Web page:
Man struck, killed by Amtrak train

Accident was by Hyde Park stop

By Taylor M. Miles and Travis Andersen
Globe Correspondent | Globe Staff / August 5, 2011

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An Amtrak Acela train with more than 100 passengers on board heading from Washington, D.C., to South Station last night struck and killed a man near Hyde Park Station.

The victim, a male in his late 20s, was seen lying on the tracks by the Hyde Park inbound stop with a white blanket covering him late last night. Authorities did not identify the man last night.

There were 116 passengers on board the train and no reported injuries to the passengers or crew, said Danelle Hunter, an Amtrak spokeswoman.

Transit Police Sergeant Kenneth Green said the train attempted to come to a stop before striking the man, but continued on before it was able to stop about a mile farther up the inbound track toward Forest Hills Station.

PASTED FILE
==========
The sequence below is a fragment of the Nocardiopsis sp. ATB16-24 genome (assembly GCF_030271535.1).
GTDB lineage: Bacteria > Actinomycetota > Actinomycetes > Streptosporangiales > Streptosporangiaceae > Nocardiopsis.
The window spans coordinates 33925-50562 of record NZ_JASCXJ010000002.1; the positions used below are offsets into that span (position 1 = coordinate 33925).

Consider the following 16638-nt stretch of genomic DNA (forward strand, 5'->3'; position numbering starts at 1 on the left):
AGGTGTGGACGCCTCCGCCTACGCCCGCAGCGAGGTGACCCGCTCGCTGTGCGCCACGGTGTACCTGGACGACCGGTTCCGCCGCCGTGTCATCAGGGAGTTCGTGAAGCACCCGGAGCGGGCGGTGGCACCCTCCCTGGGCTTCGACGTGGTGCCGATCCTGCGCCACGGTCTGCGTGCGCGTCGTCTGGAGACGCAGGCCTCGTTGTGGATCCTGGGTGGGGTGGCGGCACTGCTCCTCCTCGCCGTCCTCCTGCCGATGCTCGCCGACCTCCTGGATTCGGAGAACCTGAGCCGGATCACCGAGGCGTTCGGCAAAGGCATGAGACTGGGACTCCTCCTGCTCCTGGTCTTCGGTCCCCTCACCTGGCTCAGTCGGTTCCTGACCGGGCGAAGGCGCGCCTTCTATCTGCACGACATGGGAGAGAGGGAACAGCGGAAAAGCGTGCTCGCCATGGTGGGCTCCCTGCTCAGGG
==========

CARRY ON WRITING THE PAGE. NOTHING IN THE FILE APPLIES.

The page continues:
It was not immediately known how fast the train was traveling at the time of the accident, but Green said it was moving at a high rate of speed.

Green said the victim was with two friends, but the circumstances of his death are under investigation. He said the death does not appear to be suspicious.

According to Green, a rescue train was in route from South Station late last night to pick up the passengers. The main-line train that runs through Hyde Park also experienced delays, and the rescue train was set to collect passengers from that MBTA train, according to Transit Police Lieutenant Steve Douglas.

Angela Blomquist, 31, who lives near the station stop, said she talked to a man in his 20s shortly after the incident who said the victim was his friend. She said the man did not indicate how his friend ended up on the tracks.

“It’s just sad to see someone die on the tracks like that,’’ Blomquist said. “. . . I feel bad for the family.’’

Green said Boston police homicide detectives responded to the scene, as they do in all cases of a death on the tracks. Boston police also responded.

Acela trains travel at speeds up to 150 miles per hour, according to Amtrak’s website.

Globe correspondent Derek Anderson contributed to this report.